HomeCase StudiesWeight Distribution And Asymmetrical Hoof Growth Patterns | Equine Massage Case Study – Iceman


Weight Distribution And Asymmetrical Hoof Growth Patterns | Equine Massage Case Study – Iceman — 6 Comments

  1. Great information. Thank you. This explains why Buddy's front feet resemble those pictures. He had a t-post impaled in his lt chest and foreleg area as a yearling. The breeder gave him away expecting him to die from the injury. I have the natural farrier, but we are missing your special touch. 🙂

    • Hi Boni! Everything is connected, and it’s very difficult to make positive changes without addressing all aspects of the underlying issue. Many people are under the impression that hoof growth patterns are directly related to the horse’s feet and trim rather than anything else that might be going on in its body. Adding bodywork to your routine can greatly improve your chances of improving the condition and making Buddy more comfortable.

  2. Pingback:Weight Distribution And Asymmetrical Hoof Growth Patterns | Equine Massage Case Study - Iceman | Ultimate Horsemanship | Scoop.it

  3. Pingback:Club Foot Horses | Treatments And Causes For Uneven Hoof Growth

  4. Hello Lisa

    could you describe how you would manage a 2 year old that this year has developed an uneven back hoof, bearing more weight and walking on the outside of her back right hoof? She is barefoot and trimmed regularly, she has been noticely uneven on this 1 hoof for only 4 months so she has been trimmed more often since May. Now my farrier has recommended a support shoe to help place her weight evenly?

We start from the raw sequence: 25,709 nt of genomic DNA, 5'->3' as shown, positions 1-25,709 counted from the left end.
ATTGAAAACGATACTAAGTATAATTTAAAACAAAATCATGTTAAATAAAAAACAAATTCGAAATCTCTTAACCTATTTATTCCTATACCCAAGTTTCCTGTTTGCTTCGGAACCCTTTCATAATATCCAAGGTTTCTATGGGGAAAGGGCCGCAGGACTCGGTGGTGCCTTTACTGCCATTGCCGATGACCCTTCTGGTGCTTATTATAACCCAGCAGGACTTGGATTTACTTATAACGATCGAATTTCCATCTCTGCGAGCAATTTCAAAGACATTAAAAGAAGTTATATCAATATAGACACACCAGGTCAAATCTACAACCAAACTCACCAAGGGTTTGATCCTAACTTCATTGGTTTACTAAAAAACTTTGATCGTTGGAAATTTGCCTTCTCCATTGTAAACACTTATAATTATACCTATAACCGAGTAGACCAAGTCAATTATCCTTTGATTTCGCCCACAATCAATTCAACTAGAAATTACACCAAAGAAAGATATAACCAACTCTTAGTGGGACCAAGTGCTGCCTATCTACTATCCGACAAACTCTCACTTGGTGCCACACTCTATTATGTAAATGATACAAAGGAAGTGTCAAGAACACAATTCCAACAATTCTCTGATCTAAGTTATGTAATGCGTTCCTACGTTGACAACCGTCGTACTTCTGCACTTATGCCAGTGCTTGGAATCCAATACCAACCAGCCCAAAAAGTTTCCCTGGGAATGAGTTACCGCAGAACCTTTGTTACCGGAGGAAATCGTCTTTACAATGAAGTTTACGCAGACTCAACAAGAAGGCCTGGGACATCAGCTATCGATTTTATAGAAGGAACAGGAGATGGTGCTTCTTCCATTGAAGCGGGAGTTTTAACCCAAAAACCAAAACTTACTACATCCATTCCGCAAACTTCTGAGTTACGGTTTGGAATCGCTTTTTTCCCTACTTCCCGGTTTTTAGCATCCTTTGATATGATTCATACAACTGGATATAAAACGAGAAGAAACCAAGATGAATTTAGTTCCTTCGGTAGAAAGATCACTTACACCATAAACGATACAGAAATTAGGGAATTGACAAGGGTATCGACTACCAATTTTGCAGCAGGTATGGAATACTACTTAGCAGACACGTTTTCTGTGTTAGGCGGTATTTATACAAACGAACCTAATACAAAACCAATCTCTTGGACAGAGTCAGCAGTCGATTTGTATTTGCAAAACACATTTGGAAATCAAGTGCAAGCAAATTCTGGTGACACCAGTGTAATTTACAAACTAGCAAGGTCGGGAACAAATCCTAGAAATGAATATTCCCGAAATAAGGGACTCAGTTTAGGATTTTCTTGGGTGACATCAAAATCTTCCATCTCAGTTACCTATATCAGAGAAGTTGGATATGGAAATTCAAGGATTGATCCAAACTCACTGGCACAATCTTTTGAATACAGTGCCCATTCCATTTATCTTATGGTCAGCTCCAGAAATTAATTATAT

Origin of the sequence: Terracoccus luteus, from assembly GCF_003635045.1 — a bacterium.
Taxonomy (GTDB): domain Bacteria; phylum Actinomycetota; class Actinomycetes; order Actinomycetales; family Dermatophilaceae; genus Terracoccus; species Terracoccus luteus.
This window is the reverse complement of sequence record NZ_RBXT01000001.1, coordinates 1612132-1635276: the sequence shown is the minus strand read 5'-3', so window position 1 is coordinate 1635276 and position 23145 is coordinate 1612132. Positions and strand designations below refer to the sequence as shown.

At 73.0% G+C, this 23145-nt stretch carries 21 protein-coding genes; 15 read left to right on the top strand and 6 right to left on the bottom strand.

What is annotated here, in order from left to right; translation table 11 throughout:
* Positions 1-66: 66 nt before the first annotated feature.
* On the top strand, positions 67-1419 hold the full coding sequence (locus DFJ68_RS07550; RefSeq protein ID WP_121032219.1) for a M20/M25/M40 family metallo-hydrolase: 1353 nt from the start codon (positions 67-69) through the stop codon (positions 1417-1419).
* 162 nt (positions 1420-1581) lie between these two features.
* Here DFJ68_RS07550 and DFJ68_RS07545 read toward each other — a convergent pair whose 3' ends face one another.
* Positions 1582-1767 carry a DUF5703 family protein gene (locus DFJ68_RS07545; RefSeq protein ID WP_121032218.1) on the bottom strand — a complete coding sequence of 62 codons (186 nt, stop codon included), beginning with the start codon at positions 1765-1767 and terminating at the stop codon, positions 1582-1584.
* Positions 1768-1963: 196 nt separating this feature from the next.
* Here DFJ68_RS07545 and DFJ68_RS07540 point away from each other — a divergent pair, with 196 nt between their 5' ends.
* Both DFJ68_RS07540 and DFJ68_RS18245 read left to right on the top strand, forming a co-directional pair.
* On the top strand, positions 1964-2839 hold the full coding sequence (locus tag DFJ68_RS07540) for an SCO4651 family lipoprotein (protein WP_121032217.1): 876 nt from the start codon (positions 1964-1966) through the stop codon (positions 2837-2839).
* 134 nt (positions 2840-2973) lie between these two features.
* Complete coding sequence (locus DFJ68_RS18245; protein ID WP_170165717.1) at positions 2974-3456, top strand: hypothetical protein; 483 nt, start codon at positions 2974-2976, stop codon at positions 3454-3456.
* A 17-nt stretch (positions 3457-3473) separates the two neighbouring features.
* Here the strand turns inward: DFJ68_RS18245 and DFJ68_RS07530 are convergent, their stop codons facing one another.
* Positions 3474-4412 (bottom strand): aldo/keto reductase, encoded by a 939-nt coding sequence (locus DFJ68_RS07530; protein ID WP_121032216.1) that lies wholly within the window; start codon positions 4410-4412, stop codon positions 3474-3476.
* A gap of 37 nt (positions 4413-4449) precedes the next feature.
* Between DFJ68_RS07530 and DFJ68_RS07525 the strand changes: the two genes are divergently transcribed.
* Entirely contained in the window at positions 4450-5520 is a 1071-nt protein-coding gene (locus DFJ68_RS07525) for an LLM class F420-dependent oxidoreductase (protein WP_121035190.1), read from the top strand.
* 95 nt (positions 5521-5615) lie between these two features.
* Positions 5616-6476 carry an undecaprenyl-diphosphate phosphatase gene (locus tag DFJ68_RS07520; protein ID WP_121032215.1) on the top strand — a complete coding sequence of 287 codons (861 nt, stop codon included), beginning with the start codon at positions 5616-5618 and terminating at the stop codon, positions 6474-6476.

would stretches help?

    thank you



    • Hi Rachael,

      I had an equine massage client that had the exact same thing, inside hoof wall was consistently longer than the outside wall (consistent with weight bearing to the outside of the hoof).  He had a tendancy to track inside on that leg and had a strong pelvic imbalance that if he did not have regular bodywork to help keep him supple would cause the uneven hoof growth pattern.  It was also important that the hoof professional kept him even or it remained cyclic.  If the hoof wasn’t rebalanced, the bodywork didn’t help and vice-versa.  I recommend that you have a bodyworker check your horse for imbalances, in particular check the soft tissue of the inner leg/thigh for hypertension.  Your filly may have done something in the pasture without you noticing it.  My horses do that ALL time time!  Something apparently minor can take a while to express itself in the hoof growth pattern, but it usually ends up being the result of soft tissue contraction.  As long as your vet has cleared her with no acute issues, you can add lateral ground exercises, like step outs and massage of the inner leg followed by abduction stretches (to the outside) to help the hypertension on the inner leg which may be contributing to this wear pattern.  A reputable bodyworker can help show you how to do this. 

      I hope this information is helpful. 



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